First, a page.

skeletal muscle, which are rich in this enzyme. During hydrolysis of the chylomicron triglycerides, a fraction of the vitamin D contained in the chylomicron can be taken up by these tissues. Uptake into adipose tissue and skeletal muscle accounts for the rapid postprandial disappearance of vitamin D from plasma and probably also explains why increased adiposity causes sequestering of vitamin D and is associated with lower 25OHD levels (Jones, 2008). What remains of the original chylomicron after lipolysis is a chylomicron remnant, a cholesterol-enriched, triglyceride-depleted particle that still contains a fraction of its vitamin D content.
Vitamin D, regardless of origin, is an inactive prohormone and must first be metabolized to its hormonal form before it can function. Once vitamin D enters the circulation from the skin or from the lymph, it is cleared by the liver or storage tissues within a few hours. The processes that follow are illustrated in Figure 3-3. Vitamin D is converted in the liver to 25OHD, a process carried out by a CYP enzyme that has yet to be fully defined but is likely CYP2R1 (Cheng et al., 2003). The crystal structure of CYP2R1 has been determined with vitamin D in the active site, and the enzyme has been shown to metabolize both vitamin D2 and vitamin D3 equally efficiently (Strushkevich et al., 2008). There is little, if any, feedback regulation of this enzyme. A large genome-wide association study of factors that might be determinants of the circulating 25OHD levels identified the human chromosomal 11p15 locus of CYP2R1 as a significant determinant, whereas the loci of the other enzymes purported to have 25-hydroxylase activity (e.g., CYP27A1 and CYP3A4) were not identified (Wang et al., 2010). The other determinants of serum 25OHD besides CYP2R1 have been reported to be DBP (also known as Gc protein), which has six common phenotypes (Laing and Cooke, 2005) as well as 7-dehydrocholesterol reductase and CYP24A1. Increasing intake of vitamin D results in higher blood levels of 25OHD, although perhaps not in a linear manner (Stamp et al., 1977; Clements et al., 1987).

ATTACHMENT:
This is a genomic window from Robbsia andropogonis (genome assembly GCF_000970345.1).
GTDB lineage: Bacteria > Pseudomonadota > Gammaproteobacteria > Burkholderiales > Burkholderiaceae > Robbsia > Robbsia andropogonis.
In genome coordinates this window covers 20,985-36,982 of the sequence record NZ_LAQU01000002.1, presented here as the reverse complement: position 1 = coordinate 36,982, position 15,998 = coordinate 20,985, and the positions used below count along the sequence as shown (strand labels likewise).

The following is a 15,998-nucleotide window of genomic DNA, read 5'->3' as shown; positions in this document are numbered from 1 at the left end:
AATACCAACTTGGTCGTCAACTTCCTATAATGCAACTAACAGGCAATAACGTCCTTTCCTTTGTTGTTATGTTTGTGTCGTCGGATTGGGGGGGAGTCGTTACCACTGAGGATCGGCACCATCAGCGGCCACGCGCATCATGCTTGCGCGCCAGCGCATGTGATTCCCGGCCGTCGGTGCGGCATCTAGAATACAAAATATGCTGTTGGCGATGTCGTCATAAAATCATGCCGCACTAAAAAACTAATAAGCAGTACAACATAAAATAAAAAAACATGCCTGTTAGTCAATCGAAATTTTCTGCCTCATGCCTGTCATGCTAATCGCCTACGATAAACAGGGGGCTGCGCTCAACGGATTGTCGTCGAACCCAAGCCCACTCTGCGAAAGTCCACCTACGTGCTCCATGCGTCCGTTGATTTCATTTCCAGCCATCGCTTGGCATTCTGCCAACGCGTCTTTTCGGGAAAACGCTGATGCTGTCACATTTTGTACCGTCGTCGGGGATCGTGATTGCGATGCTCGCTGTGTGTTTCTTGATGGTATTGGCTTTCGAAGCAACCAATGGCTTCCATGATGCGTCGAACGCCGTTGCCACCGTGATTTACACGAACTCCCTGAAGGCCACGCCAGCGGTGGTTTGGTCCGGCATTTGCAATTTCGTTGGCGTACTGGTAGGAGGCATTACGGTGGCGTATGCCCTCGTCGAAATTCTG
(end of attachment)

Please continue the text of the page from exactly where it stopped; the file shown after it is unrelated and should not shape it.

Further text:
At this point, 25OHD bound to DBP circulates in the blood stream and, when calcitriol is required due to a lack of calcium (or lack of phosphate), 25OHD is 1α-hydroxylated in the kidney to form calcitriol, the active form, by the 1α-hydroxylase enzyme (also known as CYP27B1) (Tanaka and DeLuca, 1983). This metabolic step is very tightly regulated by blood calcium and phosphate levels through PTH and the phosphaturic hormone, FGF23, and constitutes the basis of the vitamin D endocrine system that is central to maintaining calcium and phosphate homeostasis (see discussion below on functions and physiological actions). FGF23 acts by reducing the expression of renal sodium–phosphate transporters and reducing serum calcitriol levels.